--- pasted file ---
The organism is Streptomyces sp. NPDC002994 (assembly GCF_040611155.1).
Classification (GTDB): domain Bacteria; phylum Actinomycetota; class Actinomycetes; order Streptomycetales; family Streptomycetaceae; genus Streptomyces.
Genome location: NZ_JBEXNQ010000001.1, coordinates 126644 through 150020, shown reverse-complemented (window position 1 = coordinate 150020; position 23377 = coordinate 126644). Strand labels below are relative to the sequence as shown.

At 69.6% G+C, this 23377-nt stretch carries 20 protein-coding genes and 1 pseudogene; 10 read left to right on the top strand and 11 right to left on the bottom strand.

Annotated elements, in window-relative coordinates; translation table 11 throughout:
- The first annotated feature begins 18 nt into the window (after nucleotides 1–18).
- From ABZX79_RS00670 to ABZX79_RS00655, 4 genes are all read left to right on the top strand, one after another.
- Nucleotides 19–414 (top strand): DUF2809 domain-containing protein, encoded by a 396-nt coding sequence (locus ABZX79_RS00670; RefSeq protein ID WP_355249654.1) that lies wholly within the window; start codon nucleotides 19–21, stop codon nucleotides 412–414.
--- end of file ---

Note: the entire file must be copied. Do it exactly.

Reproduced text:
The organism is Streptomyces sp. NPDC002994 (assembly GCF_040611155.1).
Classification (GTDB): domain Bacteria; phylum Actinomycetota; class Actinomycetes; order Streptomycetales; family Streptomycetaceae; genus Streptomyces.
Genome location: NZ_JBEXNQ010000001.1, coordinates 126644 through 150020, shown reverse-complemented (window position 1 = coordinate 150020; position 23377 = coordinate 126644). Strand labels below are relative to the sequence as shown.

At 69.6% G+C, this 23377-nt stretch carries 20 protein-coding genes and 1 pseudogene; 10 read left to right on the top strand and 11 right to left on the bottom strand.

Annotated elements, in window-relative coordinates; translation table 11 throughout:
- The first annotated feature begins 18 nt into the window (after nucleotides 1–18).
- From ABZX79_RS00670 to ABZX79_RS00655, 4 genes are all read left to right on the top strand, one after another.
- Nucleotides 19–414 (top strand): DUF2809 domain-containing protein, encoded by a 396-nt coding sequence (locus ABZX79_RS00670; RefSeq protein ID WP_355249654.1) that lies wholly within the window; start codon nucleotides 19–21, stop codon nucleotides 412–414.